How Formula 2 Compares To IndyCar According To Christian Lundgaard

It’s fair to say Christian Lundgaard has adapted quickly to his new car. 4th in his maiden IndyCar qualifying session and 12th in the race, the Alpine Academy driver, familiar to Formula 2 cars for nearly two years now, had to learn all the details of the Dallara IR18 in a very short period of time. He compares the two.

By Perceval Wolff

Indeed, the 20-year-old Dane only had a single test session at Barber Motorsports Park last July, where he finally found out IndyCar and F2 cars are pretty close. “Obviously the F2 car and the IndyCar are both built by Dallara. I think some of it is very similar. Just the way the car drives is not really that different. 

“I also think that’s why I got comfortable so quickly. […] I mean, a race car is a race car. So for me it’s just about finding the limit of that car. It seems like I’ve found that pretty quickly.”

Even though the new Rahal Letterman Lanigan Racing driver has had to learn nearly everything about IndyCar, he is enjoying his time with his new machine, which is quicker than his F2 car: “I love to drive whatever car it is. The faster the better.”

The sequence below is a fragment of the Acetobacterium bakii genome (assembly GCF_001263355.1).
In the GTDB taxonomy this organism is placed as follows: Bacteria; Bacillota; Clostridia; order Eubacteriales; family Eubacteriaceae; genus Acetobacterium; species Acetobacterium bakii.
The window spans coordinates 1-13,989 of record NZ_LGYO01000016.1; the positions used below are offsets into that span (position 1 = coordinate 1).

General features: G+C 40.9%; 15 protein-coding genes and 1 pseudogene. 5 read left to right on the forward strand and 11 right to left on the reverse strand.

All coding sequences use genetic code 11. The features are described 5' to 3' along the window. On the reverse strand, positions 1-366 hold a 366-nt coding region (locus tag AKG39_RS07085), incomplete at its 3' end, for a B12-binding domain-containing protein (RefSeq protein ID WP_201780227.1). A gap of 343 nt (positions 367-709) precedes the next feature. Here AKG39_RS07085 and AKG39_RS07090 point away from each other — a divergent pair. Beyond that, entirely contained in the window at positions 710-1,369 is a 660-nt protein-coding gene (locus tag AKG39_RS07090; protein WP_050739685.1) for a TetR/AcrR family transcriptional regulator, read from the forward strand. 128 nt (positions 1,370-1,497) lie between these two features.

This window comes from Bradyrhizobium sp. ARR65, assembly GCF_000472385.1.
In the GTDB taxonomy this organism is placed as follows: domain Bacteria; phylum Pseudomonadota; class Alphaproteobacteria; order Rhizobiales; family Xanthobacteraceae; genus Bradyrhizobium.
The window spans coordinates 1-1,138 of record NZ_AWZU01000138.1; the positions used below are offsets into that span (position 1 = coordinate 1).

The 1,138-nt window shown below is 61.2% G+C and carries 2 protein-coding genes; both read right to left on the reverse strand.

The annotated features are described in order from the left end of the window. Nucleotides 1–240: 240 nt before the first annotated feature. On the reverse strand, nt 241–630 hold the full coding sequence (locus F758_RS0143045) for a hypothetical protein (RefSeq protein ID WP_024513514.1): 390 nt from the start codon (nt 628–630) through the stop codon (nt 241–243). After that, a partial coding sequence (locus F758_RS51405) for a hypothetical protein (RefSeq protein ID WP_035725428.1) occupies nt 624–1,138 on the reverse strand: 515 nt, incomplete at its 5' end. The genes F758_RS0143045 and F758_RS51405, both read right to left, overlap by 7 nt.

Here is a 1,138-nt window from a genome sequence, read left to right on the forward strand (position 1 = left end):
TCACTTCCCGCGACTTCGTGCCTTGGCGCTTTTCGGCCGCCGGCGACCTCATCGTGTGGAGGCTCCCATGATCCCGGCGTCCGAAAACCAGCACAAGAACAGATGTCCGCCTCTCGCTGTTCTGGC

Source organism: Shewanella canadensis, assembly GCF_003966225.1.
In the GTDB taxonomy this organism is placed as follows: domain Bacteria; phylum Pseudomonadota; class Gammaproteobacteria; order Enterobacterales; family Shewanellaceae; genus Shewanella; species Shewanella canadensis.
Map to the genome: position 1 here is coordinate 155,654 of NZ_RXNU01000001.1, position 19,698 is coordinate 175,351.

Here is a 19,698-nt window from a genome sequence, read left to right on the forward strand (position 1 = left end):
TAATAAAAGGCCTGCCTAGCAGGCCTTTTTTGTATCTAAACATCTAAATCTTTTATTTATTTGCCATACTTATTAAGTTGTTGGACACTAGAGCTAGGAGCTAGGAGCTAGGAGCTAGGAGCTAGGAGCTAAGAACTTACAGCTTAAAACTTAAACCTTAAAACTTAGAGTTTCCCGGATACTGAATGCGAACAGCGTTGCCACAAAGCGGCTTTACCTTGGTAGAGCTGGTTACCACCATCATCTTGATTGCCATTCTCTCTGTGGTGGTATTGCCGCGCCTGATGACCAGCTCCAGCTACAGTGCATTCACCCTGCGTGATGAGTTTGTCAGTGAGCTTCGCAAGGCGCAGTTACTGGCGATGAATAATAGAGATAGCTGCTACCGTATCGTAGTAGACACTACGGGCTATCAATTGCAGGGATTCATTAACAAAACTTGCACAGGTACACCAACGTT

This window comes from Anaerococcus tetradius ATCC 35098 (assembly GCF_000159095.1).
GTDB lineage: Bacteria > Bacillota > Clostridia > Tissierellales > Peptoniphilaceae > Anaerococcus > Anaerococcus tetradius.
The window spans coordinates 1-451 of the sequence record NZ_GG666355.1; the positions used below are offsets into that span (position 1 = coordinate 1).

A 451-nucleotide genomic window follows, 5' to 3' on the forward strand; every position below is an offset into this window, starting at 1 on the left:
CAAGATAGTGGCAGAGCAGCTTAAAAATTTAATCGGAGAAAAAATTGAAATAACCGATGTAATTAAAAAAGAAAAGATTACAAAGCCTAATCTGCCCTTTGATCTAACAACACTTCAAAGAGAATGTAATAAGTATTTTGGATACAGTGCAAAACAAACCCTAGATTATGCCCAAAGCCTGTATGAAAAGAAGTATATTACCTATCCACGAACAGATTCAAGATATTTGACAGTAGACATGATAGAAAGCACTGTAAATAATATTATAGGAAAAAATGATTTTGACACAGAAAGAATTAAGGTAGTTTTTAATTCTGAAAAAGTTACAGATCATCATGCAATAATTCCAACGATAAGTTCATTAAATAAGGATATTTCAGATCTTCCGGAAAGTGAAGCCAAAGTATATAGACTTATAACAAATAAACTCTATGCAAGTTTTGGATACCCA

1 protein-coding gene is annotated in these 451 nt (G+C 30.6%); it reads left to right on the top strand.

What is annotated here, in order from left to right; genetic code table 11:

Credit: Sam Owens, IndyCar Media
Credit: Getty Images

Despite the similarities between the two cars, the Alpine Academy driver emphasized the fact that he still had much to learn about the Firestone tyres, which are rather different compared to the F2 Pirelli tyres where he needed several warm up laps to maximize their potential. 

“I think the drivers probably won’t agree with me because they want the tyres to come in faster. These tyres come in a lot quicker than what I’m used to. […] You basically have to push as hard as you can going straight out of the box.

“I think I’ll be struggling with getting straight out of the box and being sure I’m at the right braking point because I haven’t got used to that because it’s nothing that I’ve done before. That will probably be something to learn.”

One of the other major differences between F2 and IndyCar is the race lengthWhile Formula 2 races last up to an hour, IndyCar races can last up to two hours. But in hindsight Lundgaard had nothing to worry about. 

“For F2 we do three races a weekend, two sprint races of 45 minutes, then a feature race of an hour. I mean, F2 and IndyCar are pretty similar in terms of steering weight. Physically I’m fine.”

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